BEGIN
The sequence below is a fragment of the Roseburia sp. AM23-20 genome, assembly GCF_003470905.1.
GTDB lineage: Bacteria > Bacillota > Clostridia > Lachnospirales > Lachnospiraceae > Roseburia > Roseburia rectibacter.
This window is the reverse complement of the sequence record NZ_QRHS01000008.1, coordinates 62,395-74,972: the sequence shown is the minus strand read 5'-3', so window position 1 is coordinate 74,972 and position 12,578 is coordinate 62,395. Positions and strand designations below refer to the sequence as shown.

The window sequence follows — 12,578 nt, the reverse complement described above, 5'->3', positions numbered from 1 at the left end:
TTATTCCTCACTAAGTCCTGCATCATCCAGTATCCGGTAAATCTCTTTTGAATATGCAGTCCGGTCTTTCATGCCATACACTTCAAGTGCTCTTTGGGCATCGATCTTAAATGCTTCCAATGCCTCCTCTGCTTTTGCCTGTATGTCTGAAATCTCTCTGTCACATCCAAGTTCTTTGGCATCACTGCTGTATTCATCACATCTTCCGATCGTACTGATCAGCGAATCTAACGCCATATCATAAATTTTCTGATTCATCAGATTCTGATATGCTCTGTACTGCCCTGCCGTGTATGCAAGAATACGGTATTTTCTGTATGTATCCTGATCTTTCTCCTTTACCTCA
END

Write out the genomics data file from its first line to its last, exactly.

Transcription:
The sequence below is a fragment of the Roseburia sp. AM23-20 genome, assembly GCF_003470905.1.
GTDB lineage: Bacteria > Bacillota > Clostridia > Lachnospirales > Lachnospiraceae > Roseburia > Roseburia rectibacter.
This window is the reverse complement of the sequence record NZ_QRHS01000008.1, coordinates 62,395-74,972: the sequence shown is the minus strand read 5'-3', so window position 1 is coordinate 74,972 and position 12,578 is coordinate 62,395. Positions and strand designations below refer to the sequence as shown.

The window sequence follows — 12,578 nt, the reverse complement described above, 5'->3', positions numbered from 1 at the left end:
TTATTCCTCACTAAGTCCTGCATCATCCAGTATCCGGTAAATCTCTTTTGAATATGCAGTCCGGTCTTTCATGCCATACACTTCAAGTGCTCTTTGGGCATCGATCTTAAATGCTTCCAATGCCTCCTCTGCTTTTGCCTGTATGTCTGAAATCTCTCTGTCACATCCAAGTTCTTTGGCATCACTGCTGTATTCATCACATCTTCCGATCGTACTGATCAGCGAATCTAACGCCATATCATAAATTTTCTGATTCATCAGATTCTGATATGCTCTGTACTGCCCTGCCGTGTATGCAAGAATACGGTATTTTCTGTATGTATCCTGATCTTTCTCCTTTACCTCA